GUTIÉRREZ DE LOS RÍOS, Gaspar.
THE NATURE OF ART
Noticia general para la estimacion de las artes (…)Madrid, Pedro Madrigal, 1600
FIRST EDITION. 4to, pp. (xxxii) 340 (x), lacking final blank. Roman and italic letter, text within frame throughout, woodcut historiated initials. Printer’s device to t-p, one woodcut geometric diagram. T-p a bit dusty with early repair to upper edge, tiny wormholes to lower margin of a few initial ll. (not affecting text), first two gatherings with slight waterstain to upper and lower blank margins, some marginal pencil marks. A very good copy in c. 1700 Spanish sheep, gilt palmette motif and four blind lines to outer borders, central panel with two gilt rolls of leaves and creatures (boar, fox, rabbit, dragon) forming a large rectangle interlaced with a lozenge, fleurons to outer corners, centrepiece with gilt interlaced triangles surrounded by small flower and ornamental tools. Spine with gilt ruled raised bands, gilt fleurons and flowers in compartments, a bit rubbed at joints and extremities. Early ms. numeric annotations and bookplate of the architect Jose Menéndez Pidal y Alvarez (1908-1981) to front pastedown, ex libris and acquisition note of Juan Pérez Villamil (1754-1824) to recto of fep.
An attractive copy of the first Spanish treatise on the nature of art. This is the first edition, in a handsome Spanish baroque binding with charming interlaced motifs of leaves and animals.
Gaspar Gutiérrez de los Ríos (c. 1566-1606) was a lawyer of Salamanca. After moving to Madrid, he took interest in a lawsuit filed by the Council against silversmiths, embroiderers, painters and sculptors, who refused to serve as soldiers in the army on the grounds that they were artists. The Council lost, and this event inspired Gutiérrez de los Ríos to write “Noticia general para la estimacion de las artes”, an extremely fascinating treatise aimed at explaining the difference between mechanical and liberal arts. Classifications of human knowledge and activities were common and discussed in antiquity: liberal arts were those in which the mind played a leading role, thus worthy of free men; while mechanical arts were those performed by the body, and therefore ‘servile’ and reserved to slaves. Remarkably, this Spanish author “described arts and occupations (both liberal and mechanical) as processes of learning, innovation and inspiration. (…) Decided that as all higher classes of labour depended upon the lower ones, and mechanical arts generally all used liberal arts (e.g. a tailor must use geometry), then mechanical arts could become liberal ones.” (Mackay).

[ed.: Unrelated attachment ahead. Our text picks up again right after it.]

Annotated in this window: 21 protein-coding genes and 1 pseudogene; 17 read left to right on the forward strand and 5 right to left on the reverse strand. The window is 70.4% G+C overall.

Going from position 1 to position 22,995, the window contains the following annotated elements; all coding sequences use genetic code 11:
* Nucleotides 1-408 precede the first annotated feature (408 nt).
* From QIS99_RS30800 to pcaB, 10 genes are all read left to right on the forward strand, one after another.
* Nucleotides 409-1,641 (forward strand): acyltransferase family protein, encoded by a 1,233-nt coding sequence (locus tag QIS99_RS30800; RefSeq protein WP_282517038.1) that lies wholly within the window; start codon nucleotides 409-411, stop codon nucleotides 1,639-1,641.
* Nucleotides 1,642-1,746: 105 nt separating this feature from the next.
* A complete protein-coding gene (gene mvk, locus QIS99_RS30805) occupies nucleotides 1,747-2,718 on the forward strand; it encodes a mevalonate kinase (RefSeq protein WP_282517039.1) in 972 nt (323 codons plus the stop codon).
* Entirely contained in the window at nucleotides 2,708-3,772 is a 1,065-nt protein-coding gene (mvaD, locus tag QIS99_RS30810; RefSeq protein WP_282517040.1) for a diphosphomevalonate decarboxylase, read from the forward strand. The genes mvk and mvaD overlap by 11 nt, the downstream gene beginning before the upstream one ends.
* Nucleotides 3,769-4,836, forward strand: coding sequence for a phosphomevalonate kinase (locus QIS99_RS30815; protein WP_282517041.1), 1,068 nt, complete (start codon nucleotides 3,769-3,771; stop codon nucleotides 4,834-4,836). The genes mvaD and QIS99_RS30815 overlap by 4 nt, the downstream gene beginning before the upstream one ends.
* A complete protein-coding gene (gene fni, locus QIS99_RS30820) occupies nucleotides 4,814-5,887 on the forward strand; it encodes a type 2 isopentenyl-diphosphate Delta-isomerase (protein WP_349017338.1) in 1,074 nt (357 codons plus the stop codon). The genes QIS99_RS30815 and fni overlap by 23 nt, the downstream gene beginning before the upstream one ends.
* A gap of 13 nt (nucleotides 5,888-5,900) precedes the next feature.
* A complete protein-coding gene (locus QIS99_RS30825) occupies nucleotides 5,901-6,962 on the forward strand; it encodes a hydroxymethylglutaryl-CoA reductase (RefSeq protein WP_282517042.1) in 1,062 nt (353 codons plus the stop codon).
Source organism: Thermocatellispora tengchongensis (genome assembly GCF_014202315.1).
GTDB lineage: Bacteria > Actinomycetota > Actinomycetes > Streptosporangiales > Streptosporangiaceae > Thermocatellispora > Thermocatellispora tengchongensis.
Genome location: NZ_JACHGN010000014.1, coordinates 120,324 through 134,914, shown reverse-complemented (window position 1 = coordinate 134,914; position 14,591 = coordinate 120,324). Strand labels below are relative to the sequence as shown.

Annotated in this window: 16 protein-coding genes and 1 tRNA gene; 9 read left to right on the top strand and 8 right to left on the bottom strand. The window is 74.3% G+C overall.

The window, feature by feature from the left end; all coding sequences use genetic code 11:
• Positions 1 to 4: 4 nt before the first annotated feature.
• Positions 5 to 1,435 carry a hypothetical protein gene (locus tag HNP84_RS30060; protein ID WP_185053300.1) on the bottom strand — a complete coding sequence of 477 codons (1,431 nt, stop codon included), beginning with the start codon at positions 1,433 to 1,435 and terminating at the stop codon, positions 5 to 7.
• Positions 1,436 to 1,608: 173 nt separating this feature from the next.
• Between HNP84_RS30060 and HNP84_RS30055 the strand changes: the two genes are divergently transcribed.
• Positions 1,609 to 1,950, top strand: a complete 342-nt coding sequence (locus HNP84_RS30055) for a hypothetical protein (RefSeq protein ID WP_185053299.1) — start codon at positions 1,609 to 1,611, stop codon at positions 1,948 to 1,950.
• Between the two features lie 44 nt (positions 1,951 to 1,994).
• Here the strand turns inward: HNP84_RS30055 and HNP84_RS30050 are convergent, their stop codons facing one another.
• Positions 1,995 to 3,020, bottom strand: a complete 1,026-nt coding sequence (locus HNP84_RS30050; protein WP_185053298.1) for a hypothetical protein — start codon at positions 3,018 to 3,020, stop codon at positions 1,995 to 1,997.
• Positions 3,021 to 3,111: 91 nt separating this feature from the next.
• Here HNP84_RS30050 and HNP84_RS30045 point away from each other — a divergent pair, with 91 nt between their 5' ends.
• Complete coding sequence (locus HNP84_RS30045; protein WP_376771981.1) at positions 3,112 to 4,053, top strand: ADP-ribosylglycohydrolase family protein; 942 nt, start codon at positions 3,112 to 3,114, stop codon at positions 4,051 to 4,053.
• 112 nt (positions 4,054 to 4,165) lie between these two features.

After a general introduction on the origins of the arts and their definition, Gutiérrez de los Ríos explains the difference between the two types of art according to ancient sources and his own personal interpretation. Two large central chapters (Book III and IV) are the most inspiring: the first is a defence of painting and sculpture, which must be considered liberal arts – despite being ‘mechanic’ – in virtue of their close relation with history, poetry, philosophy, rhetoric and even medicine and mathematics. The second, perhaps more provoking, demonstrates that agriculture is a liberal art, “porque produce grandes efectos de virtud en el ánimo” and “porque es hermana del arte militar” – it makes the soul virtuous and it is ‘the sister of military science’. A final section contains an exhortation to honour and respect work, as opposed to laziness and inactivity. Throughout the text, Gutiérrez de los Ríos supports his theses using countless quotations from ancient Greek and Latin authors.
This copy bears the ex libris of Juan Pérez Villamil (1754-1824), Spanish erudite politician, lawyer and book collector. He was appointed director of the Real Academia de la Historia (Madrid) in 1807 and held important positions under Carlos IV and Fernando VII. Interestingly, in his manuscript acquisition note, he wrote: “I bought this book in the Royal Library, but I was not given a reason for the price because it (the volume) had not yet been appraised. I am therefore responsible for its value”.USTC 336766; BM STC Sp. 16th century, p. 95; Graesse III, p. 187; Palau 111670. Not in Adams or Brunet. R. Mackay, \"Lazy, Improvident People\": Myth and Reality in the Writing of Spanish History (2006).